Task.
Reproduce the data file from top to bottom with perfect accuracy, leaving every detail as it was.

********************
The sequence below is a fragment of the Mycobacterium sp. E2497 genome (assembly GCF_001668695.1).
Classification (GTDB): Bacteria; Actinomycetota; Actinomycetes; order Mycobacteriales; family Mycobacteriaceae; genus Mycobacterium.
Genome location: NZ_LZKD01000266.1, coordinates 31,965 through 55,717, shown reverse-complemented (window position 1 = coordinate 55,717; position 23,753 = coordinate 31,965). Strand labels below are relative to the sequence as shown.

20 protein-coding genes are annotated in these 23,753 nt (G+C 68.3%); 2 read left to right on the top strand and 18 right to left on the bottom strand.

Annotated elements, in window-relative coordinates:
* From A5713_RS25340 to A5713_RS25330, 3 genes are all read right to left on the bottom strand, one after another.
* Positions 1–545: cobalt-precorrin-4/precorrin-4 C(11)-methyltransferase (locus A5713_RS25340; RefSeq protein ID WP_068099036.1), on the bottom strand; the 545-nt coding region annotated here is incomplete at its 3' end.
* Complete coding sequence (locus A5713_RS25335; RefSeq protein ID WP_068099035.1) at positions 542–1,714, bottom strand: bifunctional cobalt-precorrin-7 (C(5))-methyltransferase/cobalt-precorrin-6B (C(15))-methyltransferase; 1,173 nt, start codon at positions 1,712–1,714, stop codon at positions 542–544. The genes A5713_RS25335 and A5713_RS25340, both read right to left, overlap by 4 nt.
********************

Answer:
The sequence below is a fragment of the Mycobacterium sp. E2497 genome (assembly GCF_001668695.1).
Classification (GTDB): Bacteria; Actinomycetota; Actinomycetes; order Mycobacteriales; family Mycobacteriaceae; genus Mycobacterium.
Genome location: NZ_LZKD01000266.1, coordinates 31,965 through 55,717, shown reverse-complemented (window position 1 = coordinate 55,717; position 23,753 = coordinate 31,965). Strand labels below are relative to the sequence as shown.

20 protein-coding genes are annotated in these 23,753 nt (G+C 68.3%); 2 read left to right on the top strand and 18 right to left on the bottom strand.

Annotated elements, in window-relative coordinates:
* From A5713_RS25340 to A5713_RS25330, 3 genes are all read right to left on the bottom strand, one after another.
* Positions 1–545: cobalt-precorrin-4/precorrin-4 C(11)-methyltransferase (locus A5713_RS25340; RefSeq protein ID WP_068099036.1), on the bottom strand; the 545-nt coding region annotated here is incomplete at its 3' end.
* Complete coding sequence (locus A5713_RS25335; RefSeq protein ID WP_068099035.1) at positions 542–1,714, bottom strand: bifunctional cobalt-precorrin-7 (C(5))-methyltransferase/cobalt-precorrin-6B (C(15))-methyltransferase; 1,173 nt, start codon at positions 1,712–1,714, stop codon at positions 542–544. The genes A5713_RS25335 and A5713_RS25340, both read right to left, overlap by 4 nt.